The Railway Man, based on the autobiographic book of the same name by Eric Lomax, a railway enthusiast and communications officer during World War II, tells the story of how he was captured during the tail end of the war, subjected to horrific treatment and then what he does when given the opportunity to confront and kill his torturer many years later.
Director Jonathan Teplitzky fast-forwards to 19080 and introduces us to an older Lomax, played by Colin Firth, a gentle, calm-mannered man, on one of his many railway journeys that he clearly takes for the love of it, he knows the timetables by heart – but he’d be offended if you called him a trainspotter.
Eric falls in love after a chance meeting with Patti (Nicole Kidman), charming her with dry humour lines like: “If you think Warrington’s exciting, wait til we get to Preston!” Firth and Kidman’s first interactions depict an example of tender and romantic (grown-and-sexy) game alien to youth. It’s respectful, it’s subtle, but it works – she’s into him – but rather than make a move, the pair part ways only to be reunited by ‘happenstance’ as Lomax uses his cunning knowledge of the railways to beat her to final destination where he clumsily swoops in for the kill.
The first section is a love letter to old romance and the great British railway, with sumptuous rolling shots of sprawling British landscape, providing the perfect setting for the dramatic contrast in setting and tone when we are introduced to 22-year-old Eric Lomax (Jeremy Irvine – Warhorse) back in the South-East Asian jungle and watch as his harrowing story is revealed through flashbacks throughout the film. For the next 90minutes we see Eric Lomax past and present being broken by his experiences during the building of Burma’s infamous “Death Railway” that threaten to ruin his marriage.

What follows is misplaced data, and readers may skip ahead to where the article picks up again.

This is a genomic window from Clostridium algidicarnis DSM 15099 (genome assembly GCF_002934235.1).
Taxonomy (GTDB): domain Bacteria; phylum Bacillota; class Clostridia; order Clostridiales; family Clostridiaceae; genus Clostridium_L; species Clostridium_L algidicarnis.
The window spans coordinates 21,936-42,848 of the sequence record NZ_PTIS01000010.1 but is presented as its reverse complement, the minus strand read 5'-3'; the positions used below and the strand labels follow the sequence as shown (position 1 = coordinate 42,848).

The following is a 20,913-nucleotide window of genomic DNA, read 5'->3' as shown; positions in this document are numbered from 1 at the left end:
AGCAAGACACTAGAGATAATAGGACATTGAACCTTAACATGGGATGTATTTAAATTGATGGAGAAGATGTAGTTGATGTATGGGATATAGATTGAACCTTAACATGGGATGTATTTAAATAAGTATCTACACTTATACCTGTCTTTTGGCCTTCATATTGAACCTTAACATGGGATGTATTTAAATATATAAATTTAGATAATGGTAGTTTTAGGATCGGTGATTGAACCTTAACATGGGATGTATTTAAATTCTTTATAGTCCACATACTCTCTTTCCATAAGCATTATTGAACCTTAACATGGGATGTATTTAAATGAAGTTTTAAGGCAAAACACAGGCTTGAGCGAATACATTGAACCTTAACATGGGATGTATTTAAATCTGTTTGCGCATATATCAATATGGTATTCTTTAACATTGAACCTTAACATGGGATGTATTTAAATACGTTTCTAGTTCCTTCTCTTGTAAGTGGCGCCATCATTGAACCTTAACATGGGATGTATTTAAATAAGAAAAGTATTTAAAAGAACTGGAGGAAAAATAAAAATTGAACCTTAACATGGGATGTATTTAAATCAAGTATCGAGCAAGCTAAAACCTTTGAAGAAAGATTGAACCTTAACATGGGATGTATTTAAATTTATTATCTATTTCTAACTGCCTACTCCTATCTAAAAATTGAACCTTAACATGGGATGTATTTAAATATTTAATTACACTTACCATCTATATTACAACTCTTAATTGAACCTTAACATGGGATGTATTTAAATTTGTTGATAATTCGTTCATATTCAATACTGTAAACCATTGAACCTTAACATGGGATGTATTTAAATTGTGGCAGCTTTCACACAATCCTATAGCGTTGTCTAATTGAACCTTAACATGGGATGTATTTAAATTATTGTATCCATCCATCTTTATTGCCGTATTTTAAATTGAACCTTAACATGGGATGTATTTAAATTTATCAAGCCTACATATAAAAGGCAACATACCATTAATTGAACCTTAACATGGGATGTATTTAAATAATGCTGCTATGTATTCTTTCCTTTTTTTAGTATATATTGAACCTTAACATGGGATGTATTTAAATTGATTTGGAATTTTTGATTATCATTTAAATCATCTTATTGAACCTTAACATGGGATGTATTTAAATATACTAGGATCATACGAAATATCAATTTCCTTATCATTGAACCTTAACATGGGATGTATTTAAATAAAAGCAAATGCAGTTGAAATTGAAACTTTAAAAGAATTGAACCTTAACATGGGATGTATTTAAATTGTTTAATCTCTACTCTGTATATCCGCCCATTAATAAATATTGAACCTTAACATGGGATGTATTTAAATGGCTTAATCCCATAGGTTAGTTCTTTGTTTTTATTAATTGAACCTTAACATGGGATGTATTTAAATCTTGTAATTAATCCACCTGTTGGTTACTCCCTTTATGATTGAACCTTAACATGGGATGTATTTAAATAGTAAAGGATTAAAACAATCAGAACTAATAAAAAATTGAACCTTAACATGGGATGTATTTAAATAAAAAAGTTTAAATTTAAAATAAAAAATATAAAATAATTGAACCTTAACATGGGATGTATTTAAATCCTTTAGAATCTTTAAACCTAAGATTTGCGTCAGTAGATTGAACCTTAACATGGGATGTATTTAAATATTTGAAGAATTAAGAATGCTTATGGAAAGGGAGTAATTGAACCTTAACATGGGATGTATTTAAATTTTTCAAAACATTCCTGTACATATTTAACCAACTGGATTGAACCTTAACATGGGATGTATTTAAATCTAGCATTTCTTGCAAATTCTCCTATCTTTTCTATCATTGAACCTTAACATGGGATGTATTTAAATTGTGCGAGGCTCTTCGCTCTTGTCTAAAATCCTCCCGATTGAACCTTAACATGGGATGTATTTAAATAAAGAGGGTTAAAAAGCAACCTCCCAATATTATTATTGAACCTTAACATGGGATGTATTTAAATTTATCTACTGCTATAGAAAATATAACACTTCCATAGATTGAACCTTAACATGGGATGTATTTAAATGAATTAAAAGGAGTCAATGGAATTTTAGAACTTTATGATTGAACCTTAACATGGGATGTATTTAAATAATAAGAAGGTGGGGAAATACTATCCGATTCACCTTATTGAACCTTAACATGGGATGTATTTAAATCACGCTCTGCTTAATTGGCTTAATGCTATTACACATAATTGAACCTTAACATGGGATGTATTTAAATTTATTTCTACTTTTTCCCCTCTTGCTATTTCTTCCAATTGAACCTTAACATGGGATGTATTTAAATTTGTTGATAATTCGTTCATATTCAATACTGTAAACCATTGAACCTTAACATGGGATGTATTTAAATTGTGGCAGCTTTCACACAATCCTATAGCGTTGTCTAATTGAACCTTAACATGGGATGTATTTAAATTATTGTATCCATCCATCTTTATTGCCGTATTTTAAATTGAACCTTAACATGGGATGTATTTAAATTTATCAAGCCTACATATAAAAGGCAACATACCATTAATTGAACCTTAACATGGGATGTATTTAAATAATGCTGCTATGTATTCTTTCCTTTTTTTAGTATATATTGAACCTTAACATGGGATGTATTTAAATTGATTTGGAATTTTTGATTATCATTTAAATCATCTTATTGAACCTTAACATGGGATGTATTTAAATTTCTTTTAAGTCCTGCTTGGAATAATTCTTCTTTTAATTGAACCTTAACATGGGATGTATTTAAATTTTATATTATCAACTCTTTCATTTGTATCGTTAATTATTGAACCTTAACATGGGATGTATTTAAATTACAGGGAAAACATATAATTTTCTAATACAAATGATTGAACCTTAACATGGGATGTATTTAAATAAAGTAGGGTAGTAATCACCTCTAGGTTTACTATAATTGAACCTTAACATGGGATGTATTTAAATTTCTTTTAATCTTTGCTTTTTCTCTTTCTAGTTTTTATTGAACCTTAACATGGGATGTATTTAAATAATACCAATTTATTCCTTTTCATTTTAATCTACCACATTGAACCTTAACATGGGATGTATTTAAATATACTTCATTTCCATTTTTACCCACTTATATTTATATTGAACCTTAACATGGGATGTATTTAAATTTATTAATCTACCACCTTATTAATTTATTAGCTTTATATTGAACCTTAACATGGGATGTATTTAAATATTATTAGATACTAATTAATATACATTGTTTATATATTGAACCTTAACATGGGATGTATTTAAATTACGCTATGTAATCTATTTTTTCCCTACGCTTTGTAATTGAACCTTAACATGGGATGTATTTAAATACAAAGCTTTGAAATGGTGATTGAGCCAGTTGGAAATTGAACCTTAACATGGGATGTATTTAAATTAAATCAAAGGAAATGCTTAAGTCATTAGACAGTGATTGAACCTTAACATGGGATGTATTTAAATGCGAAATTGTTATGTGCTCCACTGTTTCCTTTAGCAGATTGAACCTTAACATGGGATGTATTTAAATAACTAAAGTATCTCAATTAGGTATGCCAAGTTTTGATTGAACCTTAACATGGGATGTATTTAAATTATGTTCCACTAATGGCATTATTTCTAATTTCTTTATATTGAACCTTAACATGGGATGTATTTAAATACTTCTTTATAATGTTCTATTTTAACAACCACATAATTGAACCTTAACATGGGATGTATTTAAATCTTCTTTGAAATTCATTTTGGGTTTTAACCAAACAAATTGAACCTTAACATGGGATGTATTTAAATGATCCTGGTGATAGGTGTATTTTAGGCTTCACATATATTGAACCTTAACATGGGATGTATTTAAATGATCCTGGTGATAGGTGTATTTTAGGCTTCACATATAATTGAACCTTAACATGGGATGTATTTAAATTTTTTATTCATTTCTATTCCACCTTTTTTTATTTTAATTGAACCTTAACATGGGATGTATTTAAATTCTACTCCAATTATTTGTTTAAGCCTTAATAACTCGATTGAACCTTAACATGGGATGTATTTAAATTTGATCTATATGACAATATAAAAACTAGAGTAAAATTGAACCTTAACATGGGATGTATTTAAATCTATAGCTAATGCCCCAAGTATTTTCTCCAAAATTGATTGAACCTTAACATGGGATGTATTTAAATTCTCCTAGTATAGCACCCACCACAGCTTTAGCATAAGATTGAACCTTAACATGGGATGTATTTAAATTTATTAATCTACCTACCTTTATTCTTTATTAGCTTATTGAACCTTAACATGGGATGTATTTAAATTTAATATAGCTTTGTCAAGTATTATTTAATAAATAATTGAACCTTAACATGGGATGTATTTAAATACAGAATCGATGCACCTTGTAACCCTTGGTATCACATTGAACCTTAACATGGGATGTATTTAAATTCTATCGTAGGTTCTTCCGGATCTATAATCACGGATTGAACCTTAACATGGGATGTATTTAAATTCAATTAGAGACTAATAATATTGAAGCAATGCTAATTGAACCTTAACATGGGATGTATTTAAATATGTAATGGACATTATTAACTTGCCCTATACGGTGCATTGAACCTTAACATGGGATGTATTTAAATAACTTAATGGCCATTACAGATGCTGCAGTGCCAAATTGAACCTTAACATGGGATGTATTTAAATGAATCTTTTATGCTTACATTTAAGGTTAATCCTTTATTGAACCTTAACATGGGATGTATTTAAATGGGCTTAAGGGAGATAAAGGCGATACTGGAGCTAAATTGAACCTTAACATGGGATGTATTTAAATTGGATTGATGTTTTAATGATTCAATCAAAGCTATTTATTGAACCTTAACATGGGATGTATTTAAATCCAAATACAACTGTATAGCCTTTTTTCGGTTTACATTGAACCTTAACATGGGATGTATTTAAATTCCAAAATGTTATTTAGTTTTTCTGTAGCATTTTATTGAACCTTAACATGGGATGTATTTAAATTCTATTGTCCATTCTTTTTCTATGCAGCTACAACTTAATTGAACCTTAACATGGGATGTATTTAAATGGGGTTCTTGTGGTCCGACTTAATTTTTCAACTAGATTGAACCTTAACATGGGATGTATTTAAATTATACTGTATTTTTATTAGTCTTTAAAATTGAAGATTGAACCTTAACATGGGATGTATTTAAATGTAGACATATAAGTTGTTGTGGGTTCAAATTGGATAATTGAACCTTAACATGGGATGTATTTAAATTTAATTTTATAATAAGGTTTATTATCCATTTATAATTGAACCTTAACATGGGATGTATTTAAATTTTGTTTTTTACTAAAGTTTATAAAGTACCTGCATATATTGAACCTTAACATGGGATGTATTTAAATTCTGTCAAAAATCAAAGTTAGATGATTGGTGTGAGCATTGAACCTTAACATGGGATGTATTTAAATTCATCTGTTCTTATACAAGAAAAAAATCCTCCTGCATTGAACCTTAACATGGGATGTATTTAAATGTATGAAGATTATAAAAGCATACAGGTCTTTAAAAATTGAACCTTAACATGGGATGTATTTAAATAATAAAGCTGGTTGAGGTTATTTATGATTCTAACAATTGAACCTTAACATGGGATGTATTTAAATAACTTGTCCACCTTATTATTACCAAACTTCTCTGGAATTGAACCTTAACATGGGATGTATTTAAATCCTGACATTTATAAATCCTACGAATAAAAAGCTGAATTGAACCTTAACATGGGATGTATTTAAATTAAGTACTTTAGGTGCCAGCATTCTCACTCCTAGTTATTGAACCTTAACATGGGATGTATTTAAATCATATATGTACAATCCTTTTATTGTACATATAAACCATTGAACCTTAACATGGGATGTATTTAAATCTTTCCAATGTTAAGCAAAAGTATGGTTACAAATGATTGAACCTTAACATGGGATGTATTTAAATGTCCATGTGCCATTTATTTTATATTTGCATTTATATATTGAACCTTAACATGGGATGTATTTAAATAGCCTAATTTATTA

Present Lomax becomes increasingly tormented by his past, his calm veneer bubbling with rage as he withdraws, and becomes short tempered with his beloved wife. But determined to not see her man suffer in silence, Patti confides in “Uncle” Finlay (played by the magnificent Stellan Skarsgård) one of the POWs who served with Lomax and who now runs the local Veteran’s Club. Uncle reveals that Lomax’s torturer escaped justice and now runs the dreaded WWII POW torture camp as a tourist exhibition – REALLY!? – and encourages Eric to travel to Japan to kill the cheeky sod.
We won’t ruin the ending for you, but it provides without doubt one of the most compelling and moving movie moments I’ve seen in the cinema. You can barely take your eyes off the screen, even though you’ll be tempted to look away to check your date has enough tissues as tears well up in both of your eyes.
The only criticism of this powerful depiction is that with the real life Eric Lomax passed away last year, and with this film hitting cinema screens on new year’s day it all feels a bit late. But with that said, a great story is a great story and this is definitely up there, worth a look if you’re looking for a well-paced and beautifully shot film with some great performances across the board.